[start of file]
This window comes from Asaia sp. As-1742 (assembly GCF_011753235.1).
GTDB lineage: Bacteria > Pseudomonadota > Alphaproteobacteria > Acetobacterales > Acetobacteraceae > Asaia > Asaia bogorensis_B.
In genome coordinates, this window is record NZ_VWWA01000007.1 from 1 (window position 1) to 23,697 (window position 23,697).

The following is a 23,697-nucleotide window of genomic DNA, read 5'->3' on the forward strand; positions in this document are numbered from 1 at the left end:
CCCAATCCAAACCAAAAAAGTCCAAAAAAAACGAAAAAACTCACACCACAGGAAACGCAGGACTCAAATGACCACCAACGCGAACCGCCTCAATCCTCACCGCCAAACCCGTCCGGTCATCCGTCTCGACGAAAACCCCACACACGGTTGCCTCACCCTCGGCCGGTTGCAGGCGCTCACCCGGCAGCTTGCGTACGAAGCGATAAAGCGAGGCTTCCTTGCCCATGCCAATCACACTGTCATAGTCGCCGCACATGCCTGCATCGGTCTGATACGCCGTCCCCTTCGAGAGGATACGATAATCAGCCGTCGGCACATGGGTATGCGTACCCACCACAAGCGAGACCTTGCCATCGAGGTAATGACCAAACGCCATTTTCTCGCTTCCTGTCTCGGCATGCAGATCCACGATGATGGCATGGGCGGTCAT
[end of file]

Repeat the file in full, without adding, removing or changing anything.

This window comes from Asaia sp. As-1742 (assembly GCF_011753235.1).
GTDB lineage: Bacteria > Pseudomonadota > Alphaproteobacteria > Acetobacterales > Acetobacteraceae > Asaia > Asaia bogorensis_B.
In genome coordinates, this window is record NZ_VWWA01000007.1 from 1 (window position 1) to 23,697 (window position 23,697).

The following is a 23,697-nucleotide window of genomic DNA, read 5'->3' on the forward strand; positions in this document are numbered from 1 at the left end:
CCCAATCCAAACCAAAAAAGTCCAAAAAAAACGAAAAAACTCACACCACAGGAAACGCAGGACTCAAATGACCACCAACGCGAACCGCCTCAATCCTCACCGCCAAACCCGTCCGGTCATCCGTCTCGACGAAAACCCCACACACGGTTGCCTCACCCTCGGCCGGTTGCAGGCGCTCACCCGGCAGCTTGCGTACGAAGCGATAAAGCGAGGCTTCCTTGCCCATGCCAATCACACTGTCATAGTCGCCGCACATGCCTGCATCGGTCTGATACGCCGTCCCCTTCGAGAGGATACGATAATCAGCCGTCGGCACATGGGTATGCGTACCCACCACAAGCGAGACCTTGCCATCGAGGTAATGACCAAACGCCATTTTCTCGCTTCCTGTCTCGGCATGCAGATCCACGATGATGGCATGGGCGGTCAT